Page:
Micah Henning

Using New SD Cards in Old Cameras

In preparation for our Alaska trip, Veronika received three free 64 GiB SD memory cards for her camera from a very nice, local cameraman. There was a problem, though. Her Nikon D80 camera had some trouble using them. The camera would prompt to format the cards, which she obliged, but following the format the camera showed zero pictures remaining. I thought that was a little strange until I did some Google searching. I realized that her camera can't use a file system that has more than 32 GiB of storage.

Well, "that's easy," I thought. So I resized the partitions to just below 32 GiB, formatted them as FAT32, and tried again. It worked! Here's the process I used on my Mac:

$ sudo fdisk -e /dev/disk3
fdisk: could not open MBR file /usr/standalone/i386/boot0: No such file or directory
Enter 'help' for information
fdisk: 1> print
Disk: /dev/disk3    geometry: 7585/255/63 [121864192 sectors]
Offset: 0    Signature: 0xAA55
         Starting       Ending
 #: id  cyl  hd sec -  cyl  hd sec [     start -       size]
------------------------------------------------------------------------
 1: 0C  256   0   1 - 1023 254  63 [      8192 -  121856000] Win95 FAT32L
 2: 00    0   0   0 -    0   0   0 [         0 -          0] unused      
 3: 00    0   0   0 -    0   0   0 [         0 -          0] unused      
 4: 00    0   0   0 -    0   0   0 [         0 -          0] unused      
fdisk: 1> erase
fdisk:*1> edit 1
         Starting       Ending
 #: id  cyl  hd sec -  cyl  hd sec [     start -       size]
------------------------------------------------------------------------
 1: 00    0   0   0 -    0   0   0 [         0 -          0] unused      
Partition id ('0' to disable)  [0 - FF]: [0] (? for help) 0B
Do you wish to edit in CHS mode? [n] 
Partition offset [0 - 121864192]: [63] 
Partition size [1 - 121864129]: [121864129] 60932000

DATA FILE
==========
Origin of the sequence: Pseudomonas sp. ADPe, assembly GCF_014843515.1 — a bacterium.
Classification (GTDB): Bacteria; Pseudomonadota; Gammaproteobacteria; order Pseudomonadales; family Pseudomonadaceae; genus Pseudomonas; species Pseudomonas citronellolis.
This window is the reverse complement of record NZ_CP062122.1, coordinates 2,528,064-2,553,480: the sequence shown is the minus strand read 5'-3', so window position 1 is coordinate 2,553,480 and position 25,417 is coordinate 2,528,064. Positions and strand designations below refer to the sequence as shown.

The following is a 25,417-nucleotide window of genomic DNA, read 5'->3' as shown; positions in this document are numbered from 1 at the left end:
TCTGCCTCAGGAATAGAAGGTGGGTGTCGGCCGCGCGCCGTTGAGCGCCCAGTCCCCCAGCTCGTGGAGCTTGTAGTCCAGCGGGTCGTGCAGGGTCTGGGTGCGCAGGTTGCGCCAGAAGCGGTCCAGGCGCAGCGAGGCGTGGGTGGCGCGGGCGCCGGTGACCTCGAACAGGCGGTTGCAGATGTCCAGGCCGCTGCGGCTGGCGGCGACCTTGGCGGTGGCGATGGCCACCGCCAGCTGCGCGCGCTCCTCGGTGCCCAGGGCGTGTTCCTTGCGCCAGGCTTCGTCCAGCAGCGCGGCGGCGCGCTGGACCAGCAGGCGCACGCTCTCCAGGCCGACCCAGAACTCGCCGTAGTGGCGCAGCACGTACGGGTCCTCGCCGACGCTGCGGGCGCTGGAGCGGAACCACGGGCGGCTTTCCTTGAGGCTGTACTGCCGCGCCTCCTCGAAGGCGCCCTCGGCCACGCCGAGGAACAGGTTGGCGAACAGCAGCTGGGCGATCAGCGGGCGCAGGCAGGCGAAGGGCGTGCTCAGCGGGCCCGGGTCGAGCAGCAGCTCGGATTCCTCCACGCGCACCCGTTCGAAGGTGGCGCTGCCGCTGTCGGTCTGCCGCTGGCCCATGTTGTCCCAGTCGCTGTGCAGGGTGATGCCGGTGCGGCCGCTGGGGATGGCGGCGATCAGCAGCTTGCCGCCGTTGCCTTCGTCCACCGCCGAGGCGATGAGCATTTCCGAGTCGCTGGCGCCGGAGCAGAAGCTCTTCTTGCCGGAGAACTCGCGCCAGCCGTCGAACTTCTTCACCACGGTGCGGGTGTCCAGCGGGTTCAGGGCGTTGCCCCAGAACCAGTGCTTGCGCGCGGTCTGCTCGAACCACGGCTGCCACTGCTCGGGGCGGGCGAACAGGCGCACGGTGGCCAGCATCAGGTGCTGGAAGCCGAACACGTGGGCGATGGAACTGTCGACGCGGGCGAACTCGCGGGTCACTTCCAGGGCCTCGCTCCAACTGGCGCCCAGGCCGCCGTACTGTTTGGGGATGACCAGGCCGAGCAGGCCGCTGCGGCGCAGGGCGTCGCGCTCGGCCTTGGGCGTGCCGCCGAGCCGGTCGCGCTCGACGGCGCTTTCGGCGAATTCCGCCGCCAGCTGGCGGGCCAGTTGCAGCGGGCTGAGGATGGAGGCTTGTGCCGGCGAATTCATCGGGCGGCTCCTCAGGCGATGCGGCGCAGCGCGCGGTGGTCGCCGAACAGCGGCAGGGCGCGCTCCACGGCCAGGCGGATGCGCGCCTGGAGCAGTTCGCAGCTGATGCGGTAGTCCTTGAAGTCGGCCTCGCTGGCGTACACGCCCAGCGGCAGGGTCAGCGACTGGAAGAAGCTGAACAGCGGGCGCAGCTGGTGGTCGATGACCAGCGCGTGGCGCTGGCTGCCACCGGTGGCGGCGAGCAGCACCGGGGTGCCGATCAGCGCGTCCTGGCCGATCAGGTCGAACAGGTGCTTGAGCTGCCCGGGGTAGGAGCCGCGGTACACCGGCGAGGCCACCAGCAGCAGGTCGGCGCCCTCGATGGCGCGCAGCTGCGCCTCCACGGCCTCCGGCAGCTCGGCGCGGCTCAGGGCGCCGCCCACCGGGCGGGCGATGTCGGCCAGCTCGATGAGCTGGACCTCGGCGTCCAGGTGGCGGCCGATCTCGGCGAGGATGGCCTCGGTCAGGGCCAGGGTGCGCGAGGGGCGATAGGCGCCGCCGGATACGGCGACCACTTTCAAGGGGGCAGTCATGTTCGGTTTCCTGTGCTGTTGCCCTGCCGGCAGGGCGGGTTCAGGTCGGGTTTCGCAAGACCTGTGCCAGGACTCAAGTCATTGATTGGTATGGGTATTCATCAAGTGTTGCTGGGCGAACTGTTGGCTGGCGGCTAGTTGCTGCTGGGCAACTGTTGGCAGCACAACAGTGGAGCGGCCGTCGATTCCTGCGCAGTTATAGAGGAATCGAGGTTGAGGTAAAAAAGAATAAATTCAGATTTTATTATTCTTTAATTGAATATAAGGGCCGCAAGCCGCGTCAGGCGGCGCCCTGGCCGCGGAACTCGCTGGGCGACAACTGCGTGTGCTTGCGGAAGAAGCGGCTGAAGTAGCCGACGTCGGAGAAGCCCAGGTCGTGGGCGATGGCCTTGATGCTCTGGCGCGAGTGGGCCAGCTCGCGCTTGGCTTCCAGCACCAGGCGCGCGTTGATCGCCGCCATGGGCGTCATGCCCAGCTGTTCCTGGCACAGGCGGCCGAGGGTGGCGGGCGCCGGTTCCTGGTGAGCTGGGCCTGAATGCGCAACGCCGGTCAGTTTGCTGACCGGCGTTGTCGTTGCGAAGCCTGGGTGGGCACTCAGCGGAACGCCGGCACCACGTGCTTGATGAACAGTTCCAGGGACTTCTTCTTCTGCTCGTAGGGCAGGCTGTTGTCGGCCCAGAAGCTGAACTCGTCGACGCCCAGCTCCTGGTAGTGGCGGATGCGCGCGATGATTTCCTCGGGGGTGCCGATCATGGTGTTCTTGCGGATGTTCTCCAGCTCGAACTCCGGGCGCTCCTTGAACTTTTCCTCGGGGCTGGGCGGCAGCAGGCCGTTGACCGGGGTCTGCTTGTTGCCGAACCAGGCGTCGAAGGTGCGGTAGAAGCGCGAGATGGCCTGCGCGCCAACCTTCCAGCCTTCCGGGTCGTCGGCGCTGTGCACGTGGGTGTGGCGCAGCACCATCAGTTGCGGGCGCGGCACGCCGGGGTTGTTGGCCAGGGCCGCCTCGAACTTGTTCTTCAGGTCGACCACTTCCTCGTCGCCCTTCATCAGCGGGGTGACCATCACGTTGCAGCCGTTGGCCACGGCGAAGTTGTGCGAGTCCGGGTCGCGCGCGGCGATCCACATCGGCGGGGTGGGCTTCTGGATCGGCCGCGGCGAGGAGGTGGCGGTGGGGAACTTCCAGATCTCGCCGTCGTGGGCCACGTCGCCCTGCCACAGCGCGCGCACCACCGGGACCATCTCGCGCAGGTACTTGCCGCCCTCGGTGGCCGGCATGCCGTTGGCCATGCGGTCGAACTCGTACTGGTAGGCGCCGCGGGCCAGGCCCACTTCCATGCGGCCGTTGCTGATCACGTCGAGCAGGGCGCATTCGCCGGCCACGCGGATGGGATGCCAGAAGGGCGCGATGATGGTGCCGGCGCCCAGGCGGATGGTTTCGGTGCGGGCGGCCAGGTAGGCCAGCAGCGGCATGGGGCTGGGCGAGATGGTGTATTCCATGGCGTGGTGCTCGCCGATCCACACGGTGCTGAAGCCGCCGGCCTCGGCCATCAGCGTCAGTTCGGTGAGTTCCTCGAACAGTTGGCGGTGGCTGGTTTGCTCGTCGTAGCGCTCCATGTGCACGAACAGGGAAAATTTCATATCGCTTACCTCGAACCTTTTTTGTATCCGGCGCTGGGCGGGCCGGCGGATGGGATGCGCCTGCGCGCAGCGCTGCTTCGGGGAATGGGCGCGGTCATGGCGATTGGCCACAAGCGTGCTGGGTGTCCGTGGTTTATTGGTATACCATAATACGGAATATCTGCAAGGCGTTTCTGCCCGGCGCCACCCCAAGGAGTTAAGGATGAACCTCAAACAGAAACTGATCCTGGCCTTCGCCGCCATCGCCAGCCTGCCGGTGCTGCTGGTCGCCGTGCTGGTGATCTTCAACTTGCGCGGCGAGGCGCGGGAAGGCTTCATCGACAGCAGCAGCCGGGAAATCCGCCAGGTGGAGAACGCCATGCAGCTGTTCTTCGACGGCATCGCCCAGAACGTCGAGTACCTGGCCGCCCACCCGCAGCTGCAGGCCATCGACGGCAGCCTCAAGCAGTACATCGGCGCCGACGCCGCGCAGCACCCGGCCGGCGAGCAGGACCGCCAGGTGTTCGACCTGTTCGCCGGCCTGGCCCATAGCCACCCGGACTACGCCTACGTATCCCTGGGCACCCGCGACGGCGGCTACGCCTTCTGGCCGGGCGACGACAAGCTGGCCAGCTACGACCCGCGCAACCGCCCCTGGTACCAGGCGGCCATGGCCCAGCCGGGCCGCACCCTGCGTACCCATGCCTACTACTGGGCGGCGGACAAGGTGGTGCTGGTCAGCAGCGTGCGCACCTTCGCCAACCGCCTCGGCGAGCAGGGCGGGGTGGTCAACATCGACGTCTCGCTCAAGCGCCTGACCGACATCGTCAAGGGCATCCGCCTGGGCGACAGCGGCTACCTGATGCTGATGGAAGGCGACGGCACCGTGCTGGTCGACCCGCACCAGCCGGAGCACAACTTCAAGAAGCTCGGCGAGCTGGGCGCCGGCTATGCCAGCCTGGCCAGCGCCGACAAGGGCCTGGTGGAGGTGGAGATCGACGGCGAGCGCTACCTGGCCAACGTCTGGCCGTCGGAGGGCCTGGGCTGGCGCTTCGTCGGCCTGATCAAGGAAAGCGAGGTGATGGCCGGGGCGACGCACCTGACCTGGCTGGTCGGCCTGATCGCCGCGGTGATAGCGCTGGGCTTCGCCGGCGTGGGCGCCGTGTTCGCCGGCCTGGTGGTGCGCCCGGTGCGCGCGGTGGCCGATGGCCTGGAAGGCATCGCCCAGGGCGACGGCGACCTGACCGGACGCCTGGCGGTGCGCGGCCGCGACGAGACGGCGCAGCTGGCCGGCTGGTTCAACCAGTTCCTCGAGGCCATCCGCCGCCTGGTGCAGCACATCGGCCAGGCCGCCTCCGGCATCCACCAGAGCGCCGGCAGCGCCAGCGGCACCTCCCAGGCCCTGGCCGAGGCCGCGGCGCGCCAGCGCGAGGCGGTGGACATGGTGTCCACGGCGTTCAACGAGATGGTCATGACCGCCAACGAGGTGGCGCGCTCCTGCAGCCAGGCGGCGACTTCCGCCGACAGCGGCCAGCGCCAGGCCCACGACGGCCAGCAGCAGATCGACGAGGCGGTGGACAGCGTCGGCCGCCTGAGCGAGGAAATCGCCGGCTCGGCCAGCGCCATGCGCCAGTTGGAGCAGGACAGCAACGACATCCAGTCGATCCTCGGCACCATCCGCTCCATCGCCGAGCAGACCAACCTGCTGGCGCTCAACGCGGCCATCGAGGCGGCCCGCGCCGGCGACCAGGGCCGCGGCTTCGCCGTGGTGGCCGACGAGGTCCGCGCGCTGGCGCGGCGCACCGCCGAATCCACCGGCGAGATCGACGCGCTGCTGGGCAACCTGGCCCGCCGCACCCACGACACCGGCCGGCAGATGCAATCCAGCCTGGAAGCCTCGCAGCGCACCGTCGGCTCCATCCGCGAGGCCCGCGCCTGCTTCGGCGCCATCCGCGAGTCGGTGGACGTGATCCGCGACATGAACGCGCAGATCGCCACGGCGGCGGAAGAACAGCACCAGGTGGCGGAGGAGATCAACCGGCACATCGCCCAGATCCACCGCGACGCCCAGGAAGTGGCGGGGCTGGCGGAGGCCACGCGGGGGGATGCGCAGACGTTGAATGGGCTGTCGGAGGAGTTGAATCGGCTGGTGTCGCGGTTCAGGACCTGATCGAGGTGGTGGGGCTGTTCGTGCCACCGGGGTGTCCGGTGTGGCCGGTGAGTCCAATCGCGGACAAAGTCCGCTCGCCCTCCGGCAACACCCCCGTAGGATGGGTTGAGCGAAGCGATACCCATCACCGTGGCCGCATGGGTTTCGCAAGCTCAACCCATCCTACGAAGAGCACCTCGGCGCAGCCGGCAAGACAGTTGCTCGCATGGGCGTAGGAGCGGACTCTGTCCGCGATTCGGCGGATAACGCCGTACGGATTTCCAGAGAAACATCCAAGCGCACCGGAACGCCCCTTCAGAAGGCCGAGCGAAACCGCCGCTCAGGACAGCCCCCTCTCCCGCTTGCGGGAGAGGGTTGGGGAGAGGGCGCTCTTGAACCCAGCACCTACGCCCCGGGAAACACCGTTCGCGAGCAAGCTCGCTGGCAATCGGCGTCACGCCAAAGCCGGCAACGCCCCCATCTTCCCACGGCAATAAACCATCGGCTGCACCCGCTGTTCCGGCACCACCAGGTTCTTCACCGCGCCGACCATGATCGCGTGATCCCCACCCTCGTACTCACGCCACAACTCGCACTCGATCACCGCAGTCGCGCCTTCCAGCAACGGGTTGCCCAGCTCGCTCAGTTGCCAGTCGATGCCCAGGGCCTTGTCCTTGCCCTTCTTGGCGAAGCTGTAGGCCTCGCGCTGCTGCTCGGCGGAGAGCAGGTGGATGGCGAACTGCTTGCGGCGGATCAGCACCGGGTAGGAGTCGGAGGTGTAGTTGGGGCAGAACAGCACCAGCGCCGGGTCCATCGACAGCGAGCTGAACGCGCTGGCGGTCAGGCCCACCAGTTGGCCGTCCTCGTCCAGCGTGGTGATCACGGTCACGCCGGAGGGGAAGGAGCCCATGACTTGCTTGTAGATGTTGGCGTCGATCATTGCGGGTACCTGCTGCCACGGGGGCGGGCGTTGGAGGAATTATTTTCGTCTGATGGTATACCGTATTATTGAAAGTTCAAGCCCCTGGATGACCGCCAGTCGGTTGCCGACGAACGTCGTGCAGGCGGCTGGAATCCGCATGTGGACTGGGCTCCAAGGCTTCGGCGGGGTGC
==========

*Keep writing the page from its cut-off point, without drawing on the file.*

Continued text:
fdisk:*1> print   
Disk: /dev/disk3    geometry: 7585/255/63 [121864192 sectors]
Offset: 0    Signature: 0xAA55
         Starting       Ending
 #: id  cyl  hd sec -  cyl  hd sec [     start -       size]
------------------------------------------------------------------------
 1: 0B    0   1   1 - 1023 254  63 [        63 -   60932000] Win95 FAT-32
 2: 00    0   0   0 -    0   0   0 [         0 -          0] unused      
 3: 00    0   0   0 -    0   0   0 [         0 -          0] unused      
 4: 00    0   0   0 -    0   0   0 [         0 -          0] unused      
fdisk:*1> write
Writing MBR at offset 0.
fdisk: 1> quit

$ sudo diskutil eraseVolume ms-dos "ALASKA 1" /dev/disk3s1
Started erase on disk3s1
Unmounting disk
Erasing
newfs_msdos: /dev/rdisk3s1: newfs_exfat should be used for SDXC media
512 bytes per physical sector
/dev/rdisk3s1: 60902208 sectors in 1903194 FAT32 clusters (16384 bytes/cluster)
bps=512 spc=32 res=32 nft=2 mid=0xf8 spt=32 hds=255 hid=63 drv=0x80 bsec=60932000 bspf=14869 rdcl=2 infs=1 bkbs=6
Mounting disk
Finished erase on disk3s1 ALASKA 1

Of course, use the proper block device. You can easily find what it is by doing $ ls /dev/disk*, plugging in the device, and executing the same command again. The new device is the proper one to use.

This technique could be extended to other types of memory cards and devices. I have an 8 GiB CompactFlash card at home that I may try to hack to use in my Cisco devices as well.

If you try this for yourself and discover it doesn't work under some circumstances, please let me know. I'd be interested in knowing more details.